Tom Brady doesn’t give the average fan much to empathize with. Brady is 34 years old, better looking than an Australian movie star, married to the blue-eyed Brazilian supermodel Gisele Bundchen, and has three Super Bowl rings.
Did I mention that he was hilarious when he hosted Saturday Night Live, where he also proved he is a very good sport playing the only person at a carnival who can’t throw a football to win a giant teddy bear and even fumbles the ball.
And speaking of SNL, as Jason Sudeikis, playing Jesus in a recent sketch on Tim Tebow, put it, “Tom Brady? If I’m the son of God, that guy’s gotta be his nephew.”
In terms of connections to working people, Brady is probably to the average NFL fan what Mitt Romney is to the average voter. And Brady could probably buy and sell Romney, especially if he and Gisele have a joint bank account. According to Sports Illustrated, Brady, who is winding up the first year of a four-year, $72 million contract, will be pulling in about $30 million this year in salary and endorsements. Gisele earns about $45 million a year which, according to Forbes, makes Tomsele the highest-paid celebrity couple of 2011, even more than Brad and Angelina.
It’s no wonder that, to most fans around the country, the Patriots, who are three-point favorites over the New York Giants in Super Bowl XLVI, are probably the most hated team in the National Football League. Brady may be the only athlete in professional sports with at least two websites dedicating to despising him. No other team and no other quarterback would be capable of making a New York team America’s sentimental favorite.
In Indianapolis, where the game will be played at Lucas Oil Stadium, Eli Manning jerseys are outselling Tom Brady’s by three-to-one. One 17-year-old girl told a reporter, “I just love him [Eli] so much. He has that baby face.” And one 53-year-old Material Girl who is performing the half time show says she would rather date Eli than Tom.
Sure, Eli, with his L’il Abner drawl and blue-collar image are the country’s favorites, even though his unglamorous Giants are just 9-7 this year and will become one of the worst regular season teams to take the Super Bowl if they win. What a contrast Eli and the Giants are to that sleek, finely tooled corporate Patriots machine.
But ... how much of this picture reflects reality? It is Eli Manning, son of Archie and brother of Peyton, who, after all, is the child of football’s royal family. In fact, to look at their respective histories in organized football is to wonder which one should be considered the underdog. Eli was a star before college, topping Parade’s All-America High School list; Tom didn’t even play organized football until he was a freshman in high school, and his team lost 8 of their 10 games. Manning was a college star and the first player drafted by the pros in 2004; Brady, who played for Michigan, was the 199th pick in the 2000 draft.
Matt Damon has been making the rounds on TV recently telling the story of having dinner with Brady this past spring and he wouldn’t have a glass of wine: “This guy’s fanatic,” Damon says, “he’s always in training.” Ernie Accorsi, the former Giants general manager who drafted Eli, told me a couple of years ago that “the guy I want to take my team downfield with the game on the line is Tom Brady. Well, I’d like Eli to do that, too, but right now the guy who does that best is Tom Brady.”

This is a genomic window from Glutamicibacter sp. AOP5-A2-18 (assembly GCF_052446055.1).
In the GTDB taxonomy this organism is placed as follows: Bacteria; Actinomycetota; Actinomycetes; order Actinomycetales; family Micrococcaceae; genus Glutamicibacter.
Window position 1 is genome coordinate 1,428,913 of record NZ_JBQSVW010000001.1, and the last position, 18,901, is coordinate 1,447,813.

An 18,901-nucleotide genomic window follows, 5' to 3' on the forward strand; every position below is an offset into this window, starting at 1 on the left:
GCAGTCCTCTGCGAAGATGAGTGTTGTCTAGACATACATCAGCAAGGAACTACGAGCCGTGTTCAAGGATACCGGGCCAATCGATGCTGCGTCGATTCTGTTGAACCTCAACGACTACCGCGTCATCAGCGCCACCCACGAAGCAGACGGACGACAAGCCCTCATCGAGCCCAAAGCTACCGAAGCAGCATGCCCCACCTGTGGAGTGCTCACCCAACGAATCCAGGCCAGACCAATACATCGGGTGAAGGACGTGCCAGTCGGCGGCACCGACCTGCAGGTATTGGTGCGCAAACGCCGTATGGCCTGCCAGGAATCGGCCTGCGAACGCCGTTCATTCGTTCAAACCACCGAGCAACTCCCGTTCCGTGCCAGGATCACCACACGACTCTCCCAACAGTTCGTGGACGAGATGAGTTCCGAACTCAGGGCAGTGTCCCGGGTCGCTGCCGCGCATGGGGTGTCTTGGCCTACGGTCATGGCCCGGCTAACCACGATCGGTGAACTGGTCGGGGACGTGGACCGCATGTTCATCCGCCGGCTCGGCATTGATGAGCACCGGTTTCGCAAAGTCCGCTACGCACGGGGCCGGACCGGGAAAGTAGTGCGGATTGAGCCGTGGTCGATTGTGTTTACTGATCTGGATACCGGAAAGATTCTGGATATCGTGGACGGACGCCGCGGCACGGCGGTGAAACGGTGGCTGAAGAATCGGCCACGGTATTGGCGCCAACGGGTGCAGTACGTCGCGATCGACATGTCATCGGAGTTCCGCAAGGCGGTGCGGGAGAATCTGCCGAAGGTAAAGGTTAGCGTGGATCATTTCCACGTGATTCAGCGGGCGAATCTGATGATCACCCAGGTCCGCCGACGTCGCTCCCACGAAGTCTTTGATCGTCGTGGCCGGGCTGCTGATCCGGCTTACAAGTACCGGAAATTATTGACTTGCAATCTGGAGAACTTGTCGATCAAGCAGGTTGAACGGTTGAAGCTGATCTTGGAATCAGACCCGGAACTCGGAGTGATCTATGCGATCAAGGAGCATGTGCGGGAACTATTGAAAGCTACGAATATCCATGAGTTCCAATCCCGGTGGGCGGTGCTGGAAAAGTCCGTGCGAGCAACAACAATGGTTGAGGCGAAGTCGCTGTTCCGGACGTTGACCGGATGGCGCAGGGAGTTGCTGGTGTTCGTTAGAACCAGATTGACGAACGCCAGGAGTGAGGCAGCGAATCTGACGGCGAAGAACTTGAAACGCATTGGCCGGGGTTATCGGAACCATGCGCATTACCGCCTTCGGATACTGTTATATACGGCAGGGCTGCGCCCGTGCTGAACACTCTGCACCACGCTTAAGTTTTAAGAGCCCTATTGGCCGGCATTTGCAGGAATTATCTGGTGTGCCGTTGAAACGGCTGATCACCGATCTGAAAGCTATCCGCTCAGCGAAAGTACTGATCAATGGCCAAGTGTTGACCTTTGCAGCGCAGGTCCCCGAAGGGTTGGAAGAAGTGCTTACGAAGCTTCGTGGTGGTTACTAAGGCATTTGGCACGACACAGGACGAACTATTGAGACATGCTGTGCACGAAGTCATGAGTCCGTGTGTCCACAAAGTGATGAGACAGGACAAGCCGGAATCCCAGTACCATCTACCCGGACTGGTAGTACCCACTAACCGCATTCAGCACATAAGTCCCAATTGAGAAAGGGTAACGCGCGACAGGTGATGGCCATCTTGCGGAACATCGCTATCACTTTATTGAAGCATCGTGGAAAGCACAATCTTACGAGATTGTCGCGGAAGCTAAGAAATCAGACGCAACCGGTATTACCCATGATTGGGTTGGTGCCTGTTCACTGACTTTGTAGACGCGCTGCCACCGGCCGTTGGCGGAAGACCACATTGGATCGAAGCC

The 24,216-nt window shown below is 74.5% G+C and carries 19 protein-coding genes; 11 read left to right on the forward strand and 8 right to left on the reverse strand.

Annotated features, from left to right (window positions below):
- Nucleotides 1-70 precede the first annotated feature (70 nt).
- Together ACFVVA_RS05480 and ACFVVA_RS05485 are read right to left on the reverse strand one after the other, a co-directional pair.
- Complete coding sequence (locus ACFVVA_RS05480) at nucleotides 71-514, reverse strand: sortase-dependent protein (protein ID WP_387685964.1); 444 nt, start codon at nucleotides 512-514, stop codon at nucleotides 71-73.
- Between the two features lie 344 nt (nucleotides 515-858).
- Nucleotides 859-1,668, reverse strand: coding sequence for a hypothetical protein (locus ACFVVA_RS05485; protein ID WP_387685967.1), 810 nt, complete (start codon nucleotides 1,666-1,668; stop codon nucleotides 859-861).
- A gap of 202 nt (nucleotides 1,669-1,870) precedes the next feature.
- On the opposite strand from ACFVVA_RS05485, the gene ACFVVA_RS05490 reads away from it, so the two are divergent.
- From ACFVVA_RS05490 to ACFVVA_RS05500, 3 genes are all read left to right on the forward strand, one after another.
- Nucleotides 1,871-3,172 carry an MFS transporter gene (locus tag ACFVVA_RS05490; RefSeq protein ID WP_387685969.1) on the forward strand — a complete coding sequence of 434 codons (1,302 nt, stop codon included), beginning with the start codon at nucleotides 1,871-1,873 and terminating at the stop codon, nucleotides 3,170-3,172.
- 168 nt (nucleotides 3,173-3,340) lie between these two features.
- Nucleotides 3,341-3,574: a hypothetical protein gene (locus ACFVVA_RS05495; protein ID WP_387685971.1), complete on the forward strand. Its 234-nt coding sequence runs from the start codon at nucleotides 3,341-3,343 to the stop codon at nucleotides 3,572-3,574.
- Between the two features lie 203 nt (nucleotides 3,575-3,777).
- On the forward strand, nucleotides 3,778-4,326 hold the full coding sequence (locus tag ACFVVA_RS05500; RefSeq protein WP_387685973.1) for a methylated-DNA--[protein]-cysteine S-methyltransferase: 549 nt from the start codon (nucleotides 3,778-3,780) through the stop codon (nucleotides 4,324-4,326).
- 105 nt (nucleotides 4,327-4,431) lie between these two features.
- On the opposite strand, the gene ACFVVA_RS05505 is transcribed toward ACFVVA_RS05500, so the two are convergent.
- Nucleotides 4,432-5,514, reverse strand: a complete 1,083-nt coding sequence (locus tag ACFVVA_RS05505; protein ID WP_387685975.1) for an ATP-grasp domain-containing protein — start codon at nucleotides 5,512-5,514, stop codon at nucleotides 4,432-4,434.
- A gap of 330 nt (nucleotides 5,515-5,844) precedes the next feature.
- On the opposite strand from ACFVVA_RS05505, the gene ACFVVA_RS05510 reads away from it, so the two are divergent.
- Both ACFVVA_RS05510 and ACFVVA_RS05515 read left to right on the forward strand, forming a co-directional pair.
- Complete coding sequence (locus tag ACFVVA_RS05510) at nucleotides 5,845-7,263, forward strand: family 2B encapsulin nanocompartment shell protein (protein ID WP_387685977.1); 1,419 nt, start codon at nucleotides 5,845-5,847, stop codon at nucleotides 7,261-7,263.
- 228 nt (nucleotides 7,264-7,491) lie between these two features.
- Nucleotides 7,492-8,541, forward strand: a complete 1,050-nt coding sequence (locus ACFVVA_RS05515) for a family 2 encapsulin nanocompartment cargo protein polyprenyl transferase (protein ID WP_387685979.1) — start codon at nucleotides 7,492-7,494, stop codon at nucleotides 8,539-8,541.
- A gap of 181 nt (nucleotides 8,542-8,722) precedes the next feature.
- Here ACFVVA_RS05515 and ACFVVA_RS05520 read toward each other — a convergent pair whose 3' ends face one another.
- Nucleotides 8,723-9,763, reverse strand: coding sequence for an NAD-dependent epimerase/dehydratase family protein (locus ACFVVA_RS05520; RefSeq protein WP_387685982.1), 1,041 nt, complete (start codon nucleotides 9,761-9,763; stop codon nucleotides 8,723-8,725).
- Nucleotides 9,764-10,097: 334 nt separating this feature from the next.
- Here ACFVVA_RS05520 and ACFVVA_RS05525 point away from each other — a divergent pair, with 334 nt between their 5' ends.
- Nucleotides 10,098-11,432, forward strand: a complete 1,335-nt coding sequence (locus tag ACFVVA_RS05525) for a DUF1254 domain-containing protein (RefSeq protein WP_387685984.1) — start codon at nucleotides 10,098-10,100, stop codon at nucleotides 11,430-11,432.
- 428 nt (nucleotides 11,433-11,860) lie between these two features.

Of course, that was before the Giants’ spectacular upset over the previously unbeaten Patriots in the 2008 Super Bowl, where Manning shockingly stole Brady’s thunder by taking his team down the field with the game on the line and winning 17-14. If Tom Brady needs more motivation for this game, he’s got it in the form of revenge.
What does the man who has everything possibly want? Payback. For the past four years, Brady has had to live with the humiliation of seeing Giants fans wearing sweatshirts with “18-1” emblazoned across the chest, mocking the fact that the 2007 Patriots were unbeaten before losing the Super Bowl to the Giants but that the team had trademarked “19-0” before the game. “If it wasn’t clear to me then,” said Brady earlier this year, “I definitely learned on that day that it doesn’t matter how many games you win during the regular season or if you have a perfect record. What matters is winning the last game.”
I could use up several paragraphs reciting Brady’s football achievements, but essentially they’re summed up in this: If New England wins this time, Brady will not only have his revenge, he’ll have a fourth Super Bowl ring, which will tie him with the guy who was his idol growing up in San Mateo, California, Forty-Niners quarterback Joe Montana.
What does the man who has everything possibly want? Payback.
So let’s acknowledge that Tom Brady, like you and me, is human after all, and that like you and me, he bleeds after getting a forearm smash from a blitzing linebacker and he hurts after being cheap-shotted by a 300-pound lineman. Can’t we all take a moment to bow our heads and say, along with Gisele, who emailed her family and friends asking for prayers for her husband, “I kindly ask all of you to join me on this positive chain and pray for him so he can feel confident, healthy and strong. Envision him happy and fulfilled, experiencing with his team a victory this Sunday.”
Will someone say Amen for God’s nephew?